How much is a $400 blazer worth to you?
Let’s assume you’ve owned the blazer for five years. Perhaps it’s worth $400—the cost of a replacement. Perhaps it’s north of that—say, $600—because it was the last thing your granny gave you before kicking the bucket. Or take a market approach, a.k.a. eBay, and call it an even hundred.
The exercise may seem silly, but snag that blazer on a nail, or wear through the elbows, and you’ll be forced to answer: Is your $400 blazer worth the $150 repair, or should you just replace it? It’s a tragic reality of this H&M era that from a rational, economic perspective, replacing a garment often makes more sense than repairing it.
But that view overlooks two things: first, that preserving an item of clothing, rather than purchasing a new one, is simply better for the world; and second, that repairing a garment imbues it with a quality that lies at the heart of great style: sprezzatura, that Italian word to describe the indescribable charm of imperfection.
This concept is not lost on stylish one-percenters from Nantucket to Nice, who wear frayed Ralph Lauren button-downs and shredded-and-patched Brioni jackets, but who would never purchase anything “distressed.” Prince Charles caused a minor stir this winter when he wore a crudely repaired suit on several occasions. Granted, his highness shops at Anderson & Sheppard of Savile Row, where bespoke suits run north of $6,000, but a more frivolous prince might have discarded the jacket.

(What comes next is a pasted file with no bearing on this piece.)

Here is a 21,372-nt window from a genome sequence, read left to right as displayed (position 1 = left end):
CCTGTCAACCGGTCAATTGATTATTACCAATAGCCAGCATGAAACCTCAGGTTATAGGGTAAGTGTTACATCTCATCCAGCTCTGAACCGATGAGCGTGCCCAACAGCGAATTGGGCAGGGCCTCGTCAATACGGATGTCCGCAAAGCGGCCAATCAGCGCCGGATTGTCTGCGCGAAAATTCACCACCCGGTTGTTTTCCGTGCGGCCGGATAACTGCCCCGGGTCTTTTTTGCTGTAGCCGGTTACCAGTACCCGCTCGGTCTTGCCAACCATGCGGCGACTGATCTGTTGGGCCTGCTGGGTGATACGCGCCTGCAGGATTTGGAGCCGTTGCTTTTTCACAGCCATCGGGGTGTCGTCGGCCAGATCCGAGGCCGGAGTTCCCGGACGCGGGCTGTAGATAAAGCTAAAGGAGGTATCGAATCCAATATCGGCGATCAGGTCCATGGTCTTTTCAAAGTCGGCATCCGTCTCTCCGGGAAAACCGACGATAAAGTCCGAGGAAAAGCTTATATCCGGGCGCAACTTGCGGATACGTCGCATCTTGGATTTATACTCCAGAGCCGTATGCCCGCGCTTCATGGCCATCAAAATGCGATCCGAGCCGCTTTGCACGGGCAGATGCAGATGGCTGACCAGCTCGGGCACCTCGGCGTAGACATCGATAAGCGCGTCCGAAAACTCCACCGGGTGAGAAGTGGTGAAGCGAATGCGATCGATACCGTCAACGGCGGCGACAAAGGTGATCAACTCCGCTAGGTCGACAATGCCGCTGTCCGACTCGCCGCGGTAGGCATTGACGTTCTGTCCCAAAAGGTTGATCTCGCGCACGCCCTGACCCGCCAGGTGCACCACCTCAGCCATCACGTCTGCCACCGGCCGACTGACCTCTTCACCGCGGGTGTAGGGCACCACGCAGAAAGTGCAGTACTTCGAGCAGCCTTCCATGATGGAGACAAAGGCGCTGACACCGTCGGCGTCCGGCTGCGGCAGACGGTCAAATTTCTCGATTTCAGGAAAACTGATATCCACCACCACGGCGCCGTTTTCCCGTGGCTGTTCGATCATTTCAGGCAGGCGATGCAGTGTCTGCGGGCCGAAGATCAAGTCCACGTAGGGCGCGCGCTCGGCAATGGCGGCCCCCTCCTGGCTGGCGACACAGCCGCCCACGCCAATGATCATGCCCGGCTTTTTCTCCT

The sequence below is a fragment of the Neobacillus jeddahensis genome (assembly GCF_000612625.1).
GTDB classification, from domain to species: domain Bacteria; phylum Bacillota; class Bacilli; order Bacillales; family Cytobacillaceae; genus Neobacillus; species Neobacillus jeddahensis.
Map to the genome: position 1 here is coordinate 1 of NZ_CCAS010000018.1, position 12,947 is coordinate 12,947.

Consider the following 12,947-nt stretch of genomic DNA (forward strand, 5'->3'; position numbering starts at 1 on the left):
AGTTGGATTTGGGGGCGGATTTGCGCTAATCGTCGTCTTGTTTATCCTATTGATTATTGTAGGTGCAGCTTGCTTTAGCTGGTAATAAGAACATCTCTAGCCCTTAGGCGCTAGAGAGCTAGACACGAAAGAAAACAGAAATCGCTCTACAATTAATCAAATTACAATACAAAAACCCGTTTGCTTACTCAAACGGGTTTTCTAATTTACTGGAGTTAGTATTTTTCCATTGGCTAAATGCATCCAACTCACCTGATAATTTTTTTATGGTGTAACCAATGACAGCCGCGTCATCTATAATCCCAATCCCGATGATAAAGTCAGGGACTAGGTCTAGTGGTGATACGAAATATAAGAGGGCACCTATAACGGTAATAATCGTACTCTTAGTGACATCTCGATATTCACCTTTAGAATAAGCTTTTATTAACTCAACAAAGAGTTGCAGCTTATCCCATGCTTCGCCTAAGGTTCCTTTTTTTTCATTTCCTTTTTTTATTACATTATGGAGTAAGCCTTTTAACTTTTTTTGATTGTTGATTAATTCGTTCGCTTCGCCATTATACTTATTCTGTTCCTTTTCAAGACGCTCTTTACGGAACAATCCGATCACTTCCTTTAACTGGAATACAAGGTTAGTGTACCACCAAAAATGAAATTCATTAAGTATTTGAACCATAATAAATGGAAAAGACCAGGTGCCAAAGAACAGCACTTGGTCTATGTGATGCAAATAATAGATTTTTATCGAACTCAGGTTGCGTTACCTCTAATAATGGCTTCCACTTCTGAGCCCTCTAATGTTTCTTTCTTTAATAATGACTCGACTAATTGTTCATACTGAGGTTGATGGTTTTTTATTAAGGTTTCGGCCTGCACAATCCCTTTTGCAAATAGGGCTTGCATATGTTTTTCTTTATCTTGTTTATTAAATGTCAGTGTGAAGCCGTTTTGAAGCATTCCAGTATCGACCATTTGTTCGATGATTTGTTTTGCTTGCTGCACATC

It’s worth noting that when it comes to repairing $6,000 suits, a seamless fix is possible, with the help of an excellent reweaver. (I know none in Canada; Zotta and the French American Reweaving Co., both in New York, accept garments by mail.) These craftsmen perform sartorial miracles, grafting non-essential threads, poached from linings and hems, to close holes and tears.
I recently reinvested in my own wardrobe, sewing suede patches onto a pair of J. Crew sweaters that had worn at the elbows. Twice, I spent $35 to salvage a sweater I could have replaced for $100. Was it worthwhile? Certainly. I loved both sweaters when they were common; I love them more now that they are unique. They’ve also earned me a few compliments.
Had I wished to attract even more attention, Hook + Albert sells a variety of floral, striped and plaid patches. “A blue sweater is a blue sweater,” says Adam Schoenberg, Hook + Albert’s co-founder. “A patch allows a staple piece to develop an identity of its own.”
To determine the true value of our clothes, traditional economic theories fail us. A fine suit, leather bag or a pair of jeans are excellent investments, not because they appreciate in dollar value, but because they wear in beautifully, giving you the air of a man who is exacting but not fussy—an interesting man who has lived an eventful life. You can’t put a price on that.